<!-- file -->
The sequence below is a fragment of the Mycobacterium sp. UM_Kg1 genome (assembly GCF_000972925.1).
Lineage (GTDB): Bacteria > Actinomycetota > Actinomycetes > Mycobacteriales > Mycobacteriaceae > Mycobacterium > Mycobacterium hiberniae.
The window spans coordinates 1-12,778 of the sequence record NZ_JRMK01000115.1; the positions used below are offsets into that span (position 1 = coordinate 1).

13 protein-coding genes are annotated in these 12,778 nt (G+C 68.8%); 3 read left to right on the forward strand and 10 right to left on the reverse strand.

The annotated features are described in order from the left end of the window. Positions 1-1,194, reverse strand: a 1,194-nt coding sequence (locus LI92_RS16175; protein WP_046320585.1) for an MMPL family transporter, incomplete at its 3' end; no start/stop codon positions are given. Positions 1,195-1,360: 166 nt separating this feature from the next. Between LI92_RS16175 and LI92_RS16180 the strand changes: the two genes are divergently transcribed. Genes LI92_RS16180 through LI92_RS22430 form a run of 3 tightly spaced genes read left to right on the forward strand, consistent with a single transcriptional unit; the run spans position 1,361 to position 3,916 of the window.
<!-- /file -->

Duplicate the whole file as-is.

The sequence below is a fragment of the Mycobacterium sp. UM_Kg1 genome (assembly GCF_000972925.1).
Lineage (GTDB): Bacteria > Actinomycetota > Actinomycetes > Mycobacteriales > Mycobacteriaceae > Mycobacterium > Mycobacterium hiberniae.
The window spans coordinates 1-12,778 of the sequence record NZ_JRMK01000115.1; the positions used below are offsets into that span (position 1 = coordinate 1).

13 protein-coding genes are annotated in these 12,778 nt (G+C 68.8%); 3 read left to right on the forward strand and 10 right to left on the reverse strand.

The annotated features are described in order from the left end of the window. Positions 1-1,194, reverse strand: a 1,194-nt coding sequence (locus LI92_RS16175; protein WP_046320585.1) for an MMPL family transporter, incomplete at its 3' end; no start/stop codon positions are given. Positions 1,195-1,360: 166 nt separating this feature from the next. Between LI92_RS16175 and LI92_RS16180 the strand changes: the two genes are divergently transcribed. Genes LI92_RS16180 through LI92_RS22430 form a run of 3 tightly spaced genes read left to right on the forward strand, consistent with a single transcriptional unit; the run spans position 1,361 to position 3,916 of the window.